My father went to Franklin Sherman, when it was both and elementary and high school, from about 1916 to about 1926, playing on the high school baseball team in 1924. He appeared in the school photo taken about 1920 (sidebar).

I was at Franklin Sherman from 1948-1954 and my brother between 1949-1956. Having your mother be secretary to the principal of your elementary school has its pros and cons. On one side, it was an incentive to not get called into the principal's office for any reason. On another side, we got to know the principal, and many of the teachers were friends of the family. Mom and Dad played Canasta, and in later years bridge, with Ruby Dunkum (principal), Laura Jett (my 4th grade teacher), and Conrad Geier (my 7th grade teacher and the only male teacher at the time - a WWII veteran who survived the concentration camps as a POW. I was an usher in his wedding in 1954). Ruby was a reference for my co-op job at General Dynamics in Fort Worth, Texas, starting in 1960.

Ruby Dunkum had a long history with the Fairfax school system (see her entry in the database). Neither she nor Laura Jett married and were close friends since the time they both worked at Franklin Sherman. Laura passed away in the mid-1980s and Ruby in 2001 at age 92.

The teachers I had at Franklin Sherman were:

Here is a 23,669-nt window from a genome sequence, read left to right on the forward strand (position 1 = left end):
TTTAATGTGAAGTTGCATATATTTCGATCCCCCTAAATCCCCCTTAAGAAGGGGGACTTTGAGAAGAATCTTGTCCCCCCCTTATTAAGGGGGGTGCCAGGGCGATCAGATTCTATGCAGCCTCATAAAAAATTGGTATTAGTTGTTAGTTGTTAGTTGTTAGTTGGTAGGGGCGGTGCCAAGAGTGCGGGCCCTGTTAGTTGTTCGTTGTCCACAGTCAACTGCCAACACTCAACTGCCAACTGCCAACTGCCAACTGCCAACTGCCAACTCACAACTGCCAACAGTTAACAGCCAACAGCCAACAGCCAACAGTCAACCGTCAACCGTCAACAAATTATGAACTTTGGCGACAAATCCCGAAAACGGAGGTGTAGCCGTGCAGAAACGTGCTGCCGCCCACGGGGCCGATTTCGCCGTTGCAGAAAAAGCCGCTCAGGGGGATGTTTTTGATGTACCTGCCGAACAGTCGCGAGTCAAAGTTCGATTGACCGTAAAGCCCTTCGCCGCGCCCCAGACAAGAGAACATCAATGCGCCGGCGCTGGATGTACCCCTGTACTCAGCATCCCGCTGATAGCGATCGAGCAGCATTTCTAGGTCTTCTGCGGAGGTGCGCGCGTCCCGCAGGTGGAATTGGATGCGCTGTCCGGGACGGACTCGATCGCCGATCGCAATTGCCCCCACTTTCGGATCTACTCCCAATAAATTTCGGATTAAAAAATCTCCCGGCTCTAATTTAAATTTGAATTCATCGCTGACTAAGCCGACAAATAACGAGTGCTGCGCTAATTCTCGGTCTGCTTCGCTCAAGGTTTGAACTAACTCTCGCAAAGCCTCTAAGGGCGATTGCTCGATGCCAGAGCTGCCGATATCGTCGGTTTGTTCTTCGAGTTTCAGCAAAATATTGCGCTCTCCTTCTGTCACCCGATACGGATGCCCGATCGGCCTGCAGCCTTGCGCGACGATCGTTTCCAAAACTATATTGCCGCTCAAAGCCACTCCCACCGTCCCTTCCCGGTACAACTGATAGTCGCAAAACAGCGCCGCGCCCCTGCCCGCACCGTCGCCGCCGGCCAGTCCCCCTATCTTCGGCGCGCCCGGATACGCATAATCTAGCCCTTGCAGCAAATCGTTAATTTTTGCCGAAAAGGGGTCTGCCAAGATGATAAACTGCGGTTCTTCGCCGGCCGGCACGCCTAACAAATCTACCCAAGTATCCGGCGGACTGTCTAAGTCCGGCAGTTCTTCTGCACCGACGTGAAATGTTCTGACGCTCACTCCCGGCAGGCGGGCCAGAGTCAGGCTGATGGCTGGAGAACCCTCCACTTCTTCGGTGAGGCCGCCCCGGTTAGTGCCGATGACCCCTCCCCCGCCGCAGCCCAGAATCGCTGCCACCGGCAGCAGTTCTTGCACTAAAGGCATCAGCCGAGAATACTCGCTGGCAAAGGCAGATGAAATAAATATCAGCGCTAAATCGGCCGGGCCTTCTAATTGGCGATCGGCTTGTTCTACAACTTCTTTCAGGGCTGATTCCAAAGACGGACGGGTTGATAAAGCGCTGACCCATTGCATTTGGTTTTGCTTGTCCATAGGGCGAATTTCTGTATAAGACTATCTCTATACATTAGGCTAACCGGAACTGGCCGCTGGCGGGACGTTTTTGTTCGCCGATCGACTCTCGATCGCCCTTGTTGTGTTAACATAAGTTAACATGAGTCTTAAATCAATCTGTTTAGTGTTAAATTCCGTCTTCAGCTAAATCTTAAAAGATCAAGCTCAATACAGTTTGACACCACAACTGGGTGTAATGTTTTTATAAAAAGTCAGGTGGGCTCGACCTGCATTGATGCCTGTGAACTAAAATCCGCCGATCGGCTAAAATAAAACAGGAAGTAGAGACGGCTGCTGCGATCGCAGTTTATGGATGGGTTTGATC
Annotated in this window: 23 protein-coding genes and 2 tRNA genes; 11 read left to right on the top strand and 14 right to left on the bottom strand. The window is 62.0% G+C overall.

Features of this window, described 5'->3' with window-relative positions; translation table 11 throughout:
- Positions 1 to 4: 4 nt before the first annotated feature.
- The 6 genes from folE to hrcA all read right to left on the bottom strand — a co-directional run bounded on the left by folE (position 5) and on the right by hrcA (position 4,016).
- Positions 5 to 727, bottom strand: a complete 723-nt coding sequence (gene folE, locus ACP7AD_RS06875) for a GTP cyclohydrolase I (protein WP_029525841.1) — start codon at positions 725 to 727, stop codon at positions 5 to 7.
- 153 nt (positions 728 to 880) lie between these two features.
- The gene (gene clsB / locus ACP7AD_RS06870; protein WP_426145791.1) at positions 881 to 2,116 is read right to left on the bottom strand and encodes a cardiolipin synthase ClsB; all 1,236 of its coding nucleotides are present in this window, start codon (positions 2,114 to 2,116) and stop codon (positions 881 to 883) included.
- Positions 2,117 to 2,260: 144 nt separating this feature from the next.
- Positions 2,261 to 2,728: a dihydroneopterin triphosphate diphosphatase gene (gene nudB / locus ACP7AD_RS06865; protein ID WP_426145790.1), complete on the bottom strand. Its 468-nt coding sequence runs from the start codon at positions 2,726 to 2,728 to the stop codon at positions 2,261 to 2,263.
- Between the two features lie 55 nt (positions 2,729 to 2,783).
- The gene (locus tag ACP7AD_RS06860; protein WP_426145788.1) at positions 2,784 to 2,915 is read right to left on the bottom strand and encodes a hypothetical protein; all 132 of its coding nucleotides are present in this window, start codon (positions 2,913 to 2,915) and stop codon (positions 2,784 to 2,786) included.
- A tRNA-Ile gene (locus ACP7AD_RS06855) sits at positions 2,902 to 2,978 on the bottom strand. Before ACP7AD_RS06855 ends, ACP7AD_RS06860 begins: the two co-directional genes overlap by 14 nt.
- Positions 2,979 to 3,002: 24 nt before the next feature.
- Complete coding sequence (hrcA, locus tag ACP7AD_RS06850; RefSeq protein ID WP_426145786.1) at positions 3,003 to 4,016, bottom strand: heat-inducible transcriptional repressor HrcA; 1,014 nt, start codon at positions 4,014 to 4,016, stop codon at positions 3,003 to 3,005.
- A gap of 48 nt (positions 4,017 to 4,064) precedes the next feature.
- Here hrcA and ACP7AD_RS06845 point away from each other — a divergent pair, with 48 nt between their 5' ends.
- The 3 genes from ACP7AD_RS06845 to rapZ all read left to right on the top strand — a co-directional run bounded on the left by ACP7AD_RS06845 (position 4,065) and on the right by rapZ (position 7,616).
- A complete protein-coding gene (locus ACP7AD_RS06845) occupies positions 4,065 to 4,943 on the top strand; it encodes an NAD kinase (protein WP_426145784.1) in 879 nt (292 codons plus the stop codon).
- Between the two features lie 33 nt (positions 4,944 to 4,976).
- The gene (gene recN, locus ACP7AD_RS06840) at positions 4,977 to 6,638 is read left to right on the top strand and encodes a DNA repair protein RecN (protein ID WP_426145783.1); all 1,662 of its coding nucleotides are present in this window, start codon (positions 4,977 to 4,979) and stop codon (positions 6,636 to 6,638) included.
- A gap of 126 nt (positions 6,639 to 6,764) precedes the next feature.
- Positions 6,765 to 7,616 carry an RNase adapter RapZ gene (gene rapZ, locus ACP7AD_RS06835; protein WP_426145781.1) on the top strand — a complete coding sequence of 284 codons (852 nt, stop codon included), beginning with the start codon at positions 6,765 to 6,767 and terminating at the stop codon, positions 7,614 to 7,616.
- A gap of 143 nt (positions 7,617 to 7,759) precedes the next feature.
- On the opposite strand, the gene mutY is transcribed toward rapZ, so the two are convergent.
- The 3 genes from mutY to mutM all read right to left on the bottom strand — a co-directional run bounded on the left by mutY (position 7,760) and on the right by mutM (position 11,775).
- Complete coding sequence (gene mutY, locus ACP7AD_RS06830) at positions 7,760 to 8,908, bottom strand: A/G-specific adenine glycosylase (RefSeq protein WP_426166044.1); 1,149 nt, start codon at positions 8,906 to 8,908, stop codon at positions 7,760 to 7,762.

2nd grade    Louise Millard

3rd grade    Kate Eadie

4th grade    Laura Jett

5th grade    Helen Tietjen

6th grade    Margaret Grant

7th grade    Conrad Geier

Although I never had her as a teacher, Alice West was the 1st grade teacher at Franklin Sherman, apparently starting about 1947. Louise Millard, born in 1906, passed away 26 Jun 1982 and was buried at Brown's Chapel Cemetery, close by where my grandparents are buried. She was first assigned to Franklin Sherman in 1928 when it was both a high school and elementary school. Kate Eadie, born in 1909, married to Orrin C Eadie, passed away 25 Feb 1997. She first taught at Franklin Sherman about 1946 and eventually taught at Spring Hill Elementary School in the 1970s. Her daughter, Sally, was in the same class with me and I recall visiting their home off of Old Dominion Road, near Pimmit Run, while selling doughnuts to earn money for the Langley Methodist Church in the very early 1950s.